4x12 drywall in a pickup truck?

I need to get 10 sheets of 4x12 1/2" drywall home. I have an F150 full bed pickup truck. With the tailgate down, I would have 10ft of carrying surface. How bad it is to leave 2ft of the drywall (10 sheets) hanging out the back? Also, I think a sheet would weigh about 80lbs...is that right?
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The slightest bend and the tailgate will never close right again. How much is that worth to you? I'd rent a trailer or move it in 2 or more trips.
-rev
snipped-for-privacy@yahoo.com wrote:

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Just buy 4x8 or 4x10 sheets. 4x12 sheets are such a pain to work with anyway, that I'd much rather mud an extra joint or two and use the 4x10's
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Just buy 4x8 or 4x10 sheets. 4x12 sheets are such a pain to work with anyway, that I'd much rather mud an extra joint or two and use the 4x10's
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wrote:

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snipped-for-privacy@yahoo.com wrote:

How about laying about 3 planks(2x4x6-8-10) in the bed extend them out the two feet and lay the drywall sheets on them that way sheets are supported the full 12 feet. Jack
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That's the way I'd do it, even support.
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Don't forget to tie the sheets to the truck as they have a habit of sliding out the back onto the road when you pull away at a traffic light, especially with an overhang. Tie them to the top of the front of the bed and around down under onto the chassis a couple of times to keep all movement contained.
wrote:

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snipped-for-privacy@yahoo.com wrote:

About--a little over, methinks, but not much.
Doable if short distance and can be real careful on the road, but the better way would be to use several tubah-X's (and optionally a piece of ply on top for a nice smooth surface) to make a temporary bed extender so the ends are supported rather than hanging free. It's well within the load range of a full-size pu (even if it is a Ford :) ) and the amount of load on the tailgate if supported as above isn't excessive as long as you don't go pounding it up and down.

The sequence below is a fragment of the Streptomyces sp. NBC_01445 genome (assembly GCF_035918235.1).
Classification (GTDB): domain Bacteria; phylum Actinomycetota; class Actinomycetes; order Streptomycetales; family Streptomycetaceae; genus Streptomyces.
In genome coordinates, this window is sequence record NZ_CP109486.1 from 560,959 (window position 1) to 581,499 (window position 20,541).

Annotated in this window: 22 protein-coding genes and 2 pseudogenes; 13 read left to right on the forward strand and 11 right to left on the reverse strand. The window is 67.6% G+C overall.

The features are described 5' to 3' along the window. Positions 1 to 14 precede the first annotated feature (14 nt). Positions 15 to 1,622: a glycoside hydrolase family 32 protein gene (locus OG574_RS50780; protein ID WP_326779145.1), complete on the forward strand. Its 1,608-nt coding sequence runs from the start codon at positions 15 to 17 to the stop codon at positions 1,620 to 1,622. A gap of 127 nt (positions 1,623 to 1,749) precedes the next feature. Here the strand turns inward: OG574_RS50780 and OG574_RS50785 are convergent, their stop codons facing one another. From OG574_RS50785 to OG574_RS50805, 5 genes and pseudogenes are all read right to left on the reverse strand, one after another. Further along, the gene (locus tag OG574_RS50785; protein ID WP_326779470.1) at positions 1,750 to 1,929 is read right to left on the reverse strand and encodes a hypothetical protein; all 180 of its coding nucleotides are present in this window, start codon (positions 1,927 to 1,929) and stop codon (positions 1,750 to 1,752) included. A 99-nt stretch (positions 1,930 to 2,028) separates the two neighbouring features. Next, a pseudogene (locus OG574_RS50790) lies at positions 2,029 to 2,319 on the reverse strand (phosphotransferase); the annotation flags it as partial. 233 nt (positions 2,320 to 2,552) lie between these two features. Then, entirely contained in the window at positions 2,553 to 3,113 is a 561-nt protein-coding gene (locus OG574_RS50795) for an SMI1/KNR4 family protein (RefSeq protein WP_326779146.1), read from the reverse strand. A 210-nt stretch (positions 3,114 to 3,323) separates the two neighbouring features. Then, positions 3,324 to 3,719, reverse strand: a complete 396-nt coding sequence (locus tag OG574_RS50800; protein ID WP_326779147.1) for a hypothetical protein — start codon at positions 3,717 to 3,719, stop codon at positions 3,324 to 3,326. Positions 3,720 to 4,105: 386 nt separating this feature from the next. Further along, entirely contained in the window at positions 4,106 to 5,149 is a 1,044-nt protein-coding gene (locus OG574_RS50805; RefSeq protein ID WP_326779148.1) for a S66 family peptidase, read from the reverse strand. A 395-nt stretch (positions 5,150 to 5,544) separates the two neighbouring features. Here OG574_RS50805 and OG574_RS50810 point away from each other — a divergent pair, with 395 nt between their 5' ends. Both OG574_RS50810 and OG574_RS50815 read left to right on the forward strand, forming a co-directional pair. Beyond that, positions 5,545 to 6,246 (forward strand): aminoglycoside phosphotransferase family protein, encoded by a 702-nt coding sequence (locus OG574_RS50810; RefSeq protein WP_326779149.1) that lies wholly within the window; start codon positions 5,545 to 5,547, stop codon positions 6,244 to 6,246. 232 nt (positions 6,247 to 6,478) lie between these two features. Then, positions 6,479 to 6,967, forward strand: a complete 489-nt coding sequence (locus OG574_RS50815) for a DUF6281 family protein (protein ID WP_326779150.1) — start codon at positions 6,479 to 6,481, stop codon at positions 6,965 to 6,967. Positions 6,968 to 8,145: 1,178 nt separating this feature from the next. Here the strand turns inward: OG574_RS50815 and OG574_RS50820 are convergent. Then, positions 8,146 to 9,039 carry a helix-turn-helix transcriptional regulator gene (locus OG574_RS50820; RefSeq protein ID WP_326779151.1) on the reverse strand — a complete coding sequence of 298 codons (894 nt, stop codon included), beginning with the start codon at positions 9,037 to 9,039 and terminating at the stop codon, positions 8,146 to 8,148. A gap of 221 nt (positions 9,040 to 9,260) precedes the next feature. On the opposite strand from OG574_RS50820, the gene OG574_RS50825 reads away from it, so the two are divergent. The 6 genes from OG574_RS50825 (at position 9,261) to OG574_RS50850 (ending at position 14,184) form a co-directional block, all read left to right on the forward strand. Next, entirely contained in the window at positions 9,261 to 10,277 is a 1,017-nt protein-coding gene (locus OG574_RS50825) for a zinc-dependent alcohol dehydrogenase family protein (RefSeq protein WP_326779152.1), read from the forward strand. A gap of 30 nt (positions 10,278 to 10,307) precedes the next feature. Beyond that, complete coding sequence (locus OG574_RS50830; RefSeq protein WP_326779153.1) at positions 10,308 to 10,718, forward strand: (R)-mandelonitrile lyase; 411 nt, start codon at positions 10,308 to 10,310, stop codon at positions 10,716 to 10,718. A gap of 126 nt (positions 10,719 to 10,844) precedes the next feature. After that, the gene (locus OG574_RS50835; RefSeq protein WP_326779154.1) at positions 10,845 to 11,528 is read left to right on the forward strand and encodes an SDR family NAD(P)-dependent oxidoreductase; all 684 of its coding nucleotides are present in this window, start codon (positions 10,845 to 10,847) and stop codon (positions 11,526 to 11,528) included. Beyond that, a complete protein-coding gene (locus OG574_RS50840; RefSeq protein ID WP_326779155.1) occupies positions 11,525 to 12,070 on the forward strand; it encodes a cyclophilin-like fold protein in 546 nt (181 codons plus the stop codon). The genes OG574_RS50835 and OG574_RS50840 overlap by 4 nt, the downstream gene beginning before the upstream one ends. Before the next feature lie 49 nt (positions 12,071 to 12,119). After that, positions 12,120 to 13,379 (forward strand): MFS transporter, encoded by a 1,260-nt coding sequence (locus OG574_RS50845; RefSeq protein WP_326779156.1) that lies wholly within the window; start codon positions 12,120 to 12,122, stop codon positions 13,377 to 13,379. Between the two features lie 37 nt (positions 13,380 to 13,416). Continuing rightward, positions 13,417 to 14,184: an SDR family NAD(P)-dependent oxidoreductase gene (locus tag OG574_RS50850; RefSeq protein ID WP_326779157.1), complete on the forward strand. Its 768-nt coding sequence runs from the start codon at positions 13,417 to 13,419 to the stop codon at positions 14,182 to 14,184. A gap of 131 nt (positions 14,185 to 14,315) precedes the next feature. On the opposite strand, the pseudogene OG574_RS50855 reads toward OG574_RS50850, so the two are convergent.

As someone else noted, 12-footers are a real pita to handle as they're so long and flexible it takes some real careful handling to keep them from breaking in the middle even just getting them onto a lift. Overhead w/o a lift is absolutely impossible (no cobbled-up 't-bracket' is going to be adequate as you can get by w/ on 8- or even w/ care, 10-ft). Even going on a wall you have to be very careful when cutting to not let the middle be unsupported and let it tilt towards level too far while you and a buddy are holding the ends or snap!!!
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Short distance, smooth road, low speed, no problem.
Longer distance, bumpy roads, high speed, buy a few 2X4s to put under the DW. Don't forget to rig something to keep them from sliding out the back. DAMHIKT.
--

Larry Wasserman Baltimore, Maryland
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snipped-for-privacy@fellspt.charm.net wrote:

My thoughts exactly. I would worry more about them sliding out the back than anything else. Many, many years ago, I drove out from under 30 sheets, which landed in the middle of a busy intersection. Only broke the corner of the bottom two sheets, and landed as if they had been stacked there. I blocked traffic in both directions while I reloaded them into the truck (and NOONE stopped to help). Now I tie them in even if I am just going across the street.
--
Robert Allison
Rimshot, Inc.
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Was that you? Next time wave and I'll stop. Honest.
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Don't forget to rig something to keep them from sliding out

Nowadays if you slide a small sheet along the highway the hazmat people will probably have to come out and close the roadway. Close it at least long enough so they can analyze the offending item. Crazy!!
Ivan Vegvary
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snipped-for-privacy@yahoo.com wrote:

There is no problem, assuming that you have a real 150 and not a show dog like the F150 Harley Davidson. The 2 foot over hang won't have any negative effect on the drywall or the tailgate.
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George E. Cawthon wrote:

I suppose you could do it that way if you ignore the chance of the last 2 feet of the bottom sheet(s) snapping off when you hit a bump. If not using 2 bys or boards under the load, at least strap the overhang together.
Harry K
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Harry K wrote:

Yeah! I assumed that the truck had springs and shocks and the driver would be careful and avoid hitting big bumps. It would take a hell of a bump to snap the last two feet off. But if one were worried about that, the best way would be to put five foot long' 2x4s crosswise to the sheet, one under and one over, to the sheets and located 1' past the open tailgate, and bind the ends together with rope on each end. Ten sheets bound together would never snap unless one hit a bump that would raise the whole load up 2-3 feet above the pickup bed, but one would have more serious problems than snapping the ends of the sheets off. Cheers.
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On 28 Aug 2006 06:21:06 -0700, snipped-for-privacy@yahoo.com wrote:

http://www.harborfreight.com/cpi/ctaf/displayitem.taf?Itemnumber9168
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